Letter from the Manhattan College Train Club

It’s not everyday that a story covering an American railroad makes headline news
across the country, let alone news regarding a freight railroad. The past few months have
been historic in this sense, in which the world saw two issues directly related to American
freight railroading: one regarding a potential nationwide freight railroad worker strike,
and now the East Palestine Ohio derailment.

At 8:55 PM on February 3rd. 2023, 51 cars of Norfolk Southern Train #32N de-
railed in the small town of East Palestine, OH due to a mechanical issue in one of the ax-
les. 11 of these cars contained hazardous materials, including vinyl chloride, benzene and

butyl acrylate, which immediately combusted and resulted in a fireball producing smoke
that traveled for miles to neighboring towns, prompting a quick evacuation of everyone
within a one mile radius. 70 different emergency agencies from surrounding counties
were called to try to fight the fire, but they too were soon evacuated due to chemical
exposure from the burning of these hazardous materials, which resulted in letting these
chemicals burn out for two days until they no longer posed an immediate threat.
Despite the magnitude of this crash being one of the worst in American history,
many mainstream media companies did not cover the story until the controlled release of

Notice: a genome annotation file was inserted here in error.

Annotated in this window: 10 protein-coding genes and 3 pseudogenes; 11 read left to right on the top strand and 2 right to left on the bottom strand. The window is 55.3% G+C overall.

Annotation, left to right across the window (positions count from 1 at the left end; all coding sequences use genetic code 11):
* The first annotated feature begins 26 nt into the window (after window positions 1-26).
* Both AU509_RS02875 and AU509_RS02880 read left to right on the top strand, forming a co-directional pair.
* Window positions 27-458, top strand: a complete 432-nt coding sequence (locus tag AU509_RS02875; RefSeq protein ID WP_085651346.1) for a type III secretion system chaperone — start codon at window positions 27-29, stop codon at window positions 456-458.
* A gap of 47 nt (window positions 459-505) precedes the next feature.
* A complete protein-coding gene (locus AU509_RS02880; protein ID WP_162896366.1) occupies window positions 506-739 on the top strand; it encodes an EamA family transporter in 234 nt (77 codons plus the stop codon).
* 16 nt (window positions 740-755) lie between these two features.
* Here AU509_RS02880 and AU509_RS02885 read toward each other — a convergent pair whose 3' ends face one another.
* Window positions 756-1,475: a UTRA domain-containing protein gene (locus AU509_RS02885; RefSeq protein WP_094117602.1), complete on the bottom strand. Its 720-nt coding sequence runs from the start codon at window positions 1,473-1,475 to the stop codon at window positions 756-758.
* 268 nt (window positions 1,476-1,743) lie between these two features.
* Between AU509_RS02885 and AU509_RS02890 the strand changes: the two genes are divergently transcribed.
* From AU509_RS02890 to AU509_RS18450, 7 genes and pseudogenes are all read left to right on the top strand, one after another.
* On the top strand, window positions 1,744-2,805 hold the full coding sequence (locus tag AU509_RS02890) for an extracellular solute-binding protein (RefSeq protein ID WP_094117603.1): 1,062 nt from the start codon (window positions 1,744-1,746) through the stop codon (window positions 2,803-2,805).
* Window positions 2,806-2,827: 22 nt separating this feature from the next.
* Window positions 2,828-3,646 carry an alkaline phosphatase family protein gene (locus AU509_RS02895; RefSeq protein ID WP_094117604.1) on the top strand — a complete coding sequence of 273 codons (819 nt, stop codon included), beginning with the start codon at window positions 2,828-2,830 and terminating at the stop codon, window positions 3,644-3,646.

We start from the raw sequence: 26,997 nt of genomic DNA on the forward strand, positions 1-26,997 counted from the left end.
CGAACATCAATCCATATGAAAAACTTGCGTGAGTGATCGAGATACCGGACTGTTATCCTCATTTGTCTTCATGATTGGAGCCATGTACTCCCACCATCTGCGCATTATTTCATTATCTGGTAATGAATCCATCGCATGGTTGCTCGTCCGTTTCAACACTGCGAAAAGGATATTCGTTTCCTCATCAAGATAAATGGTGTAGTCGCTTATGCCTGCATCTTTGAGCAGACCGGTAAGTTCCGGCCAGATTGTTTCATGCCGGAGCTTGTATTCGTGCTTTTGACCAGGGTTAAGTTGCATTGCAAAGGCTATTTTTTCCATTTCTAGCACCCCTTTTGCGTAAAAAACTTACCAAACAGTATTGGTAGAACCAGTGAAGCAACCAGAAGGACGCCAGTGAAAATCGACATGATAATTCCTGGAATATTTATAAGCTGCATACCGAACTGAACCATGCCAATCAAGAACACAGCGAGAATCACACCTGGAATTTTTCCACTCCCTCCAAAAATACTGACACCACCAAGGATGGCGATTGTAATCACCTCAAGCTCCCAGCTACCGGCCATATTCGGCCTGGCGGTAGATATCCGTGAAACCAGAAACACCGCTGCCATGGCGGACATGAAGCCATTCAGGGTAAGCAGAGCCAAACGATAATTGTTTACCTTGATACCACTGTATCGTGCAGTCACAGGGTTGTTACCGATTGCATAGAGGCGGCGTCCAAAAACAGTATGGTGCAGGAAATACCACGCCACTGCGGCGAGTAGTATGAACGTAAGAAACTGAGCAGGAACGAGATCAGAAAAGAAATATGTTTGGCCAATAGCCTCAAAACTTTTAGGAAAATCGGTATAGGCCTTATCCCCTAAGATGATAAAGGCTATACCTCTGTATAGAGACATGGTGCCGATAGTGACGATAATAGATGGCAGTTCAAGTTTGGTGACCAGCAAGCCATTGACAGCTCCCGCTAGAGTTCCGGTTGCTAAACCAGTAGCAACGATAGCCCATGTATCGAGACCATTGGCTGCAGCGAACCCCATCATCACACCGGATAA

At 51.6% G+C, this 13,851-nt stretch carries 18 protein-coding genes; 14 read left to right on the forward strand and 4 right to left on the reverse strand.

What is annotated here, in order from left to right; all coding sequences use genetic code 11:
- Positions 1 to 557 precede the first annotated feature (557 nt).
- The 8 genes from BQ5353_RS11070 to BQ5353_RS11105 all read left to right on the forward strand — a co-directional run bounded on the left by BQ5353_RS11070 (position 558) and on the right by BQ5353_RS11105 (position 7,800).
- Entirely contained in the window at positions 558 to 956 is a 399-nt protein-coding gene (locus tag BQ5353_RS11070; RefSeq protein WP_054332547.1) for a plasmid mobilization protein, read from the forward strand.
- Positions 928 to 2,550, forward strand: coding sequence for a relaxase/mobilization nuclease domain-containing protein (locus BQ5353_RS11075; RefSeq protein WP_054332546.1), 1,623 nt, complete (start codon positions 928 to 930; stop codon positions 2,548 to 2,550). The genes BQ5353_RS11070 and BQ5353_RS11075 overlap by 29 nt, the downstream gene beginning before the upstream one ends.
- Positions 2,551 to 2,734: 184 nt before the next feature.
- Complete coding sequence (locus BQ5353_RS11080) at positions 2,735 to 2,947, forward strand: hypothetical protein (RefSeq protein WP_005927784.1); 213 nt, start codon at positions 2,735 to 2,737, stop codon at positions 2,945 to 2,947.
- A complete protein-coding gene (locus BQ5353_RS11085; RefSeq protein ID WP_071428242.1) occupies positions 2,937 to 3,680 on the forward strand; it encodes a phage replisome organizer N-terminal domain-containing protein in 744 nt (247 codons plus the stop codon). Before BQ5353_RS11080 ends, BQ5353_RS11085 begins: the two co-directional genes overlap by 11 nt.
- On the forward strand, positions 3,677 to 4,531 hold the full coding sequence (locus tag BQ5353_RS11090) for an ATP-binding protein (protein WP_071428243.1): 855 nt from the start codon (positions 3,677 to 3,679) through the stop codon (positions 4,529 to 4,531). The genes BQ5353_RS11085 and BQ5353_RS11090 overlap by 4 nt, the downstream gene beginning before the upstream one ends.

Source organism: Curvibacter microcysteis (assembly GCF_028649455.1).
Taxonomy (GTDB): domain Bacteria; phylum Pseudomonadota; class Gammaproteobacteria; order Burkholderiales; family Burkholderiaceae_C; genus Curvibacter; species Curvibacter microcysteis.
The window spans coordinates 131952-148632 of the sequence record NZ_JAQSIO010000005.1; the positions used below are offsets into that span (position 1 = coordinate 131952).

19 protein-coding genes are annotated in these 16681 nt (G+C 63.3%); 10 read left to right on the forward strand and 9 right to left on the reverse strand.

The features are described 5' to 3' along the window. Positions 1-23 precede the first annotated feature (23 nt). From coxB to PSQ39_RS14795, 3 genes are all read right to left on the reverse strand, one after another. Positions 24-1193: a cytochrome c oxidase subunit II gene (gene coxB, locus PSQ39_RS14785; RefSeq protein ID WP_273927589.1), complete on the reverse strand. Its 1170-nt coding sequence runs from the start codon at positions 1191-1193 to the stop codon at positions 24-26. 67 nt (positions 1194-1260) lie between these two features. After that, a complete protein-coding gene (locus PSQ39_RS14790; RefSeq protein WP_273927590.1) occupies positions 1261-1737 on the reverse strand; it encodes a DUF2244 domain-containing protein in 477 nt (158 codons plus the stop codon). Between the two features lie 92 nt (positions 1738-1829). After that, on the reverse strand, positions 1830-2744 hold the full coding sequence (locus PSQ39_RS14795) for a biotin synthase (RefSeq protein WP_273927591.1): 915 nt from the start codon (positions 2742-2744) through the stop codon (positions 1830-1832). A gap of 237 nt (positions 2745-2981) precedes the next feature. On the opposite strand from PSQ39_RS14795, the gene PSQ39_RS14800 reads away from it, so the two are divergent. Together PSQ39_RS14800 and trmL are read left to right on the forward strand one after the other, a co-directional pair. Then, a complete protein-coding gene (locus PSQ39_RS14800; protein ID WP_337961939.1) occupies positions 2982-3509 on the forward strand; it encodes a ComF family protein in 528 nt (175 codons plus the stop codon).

the hazardous materials three days after the initial derailment. This resulted in high levels
of phosgene and hydrogen chloride gas into the air, which poisoned many farm animals
and fish in the immediate area. While Norfolk Southern is continuing to work with the
Environmental Protection Agency to clean up the town, as well as the National Surface

Transportation Board to investigate exactly how the crash occurred, many sources indi-
cate that the crash could have been prevented through the use of electronically controlled

pneumatic brakes, or ECPBs. However, multiple American freight railroads lobbied
against this advanced form of train brakes back in 2017 in addition to various other safety
measures, including fewer crews, less time to properly inspect freight cars, and running
longer trains, all in the name of saving capital costs. Such actions have resulted in poor
operating conditions that led to threats of a nationwide railroad worker strike in 2022.
The Train Club is committed to informing the public of not only major rail-related
current events such as these, but also to properly report on how such events occurred in

the face of misinformation, andhow such travesties can be prevented. We strongly encour-
age increased safety regulations on all forms of transpo tation, and to establish legislation

that encourages hiring more workers, better benefits, and improving existing infrastruc-
ture over stock buybacks.

From the Manhattan College Train Club (Ferroequinology) E-Board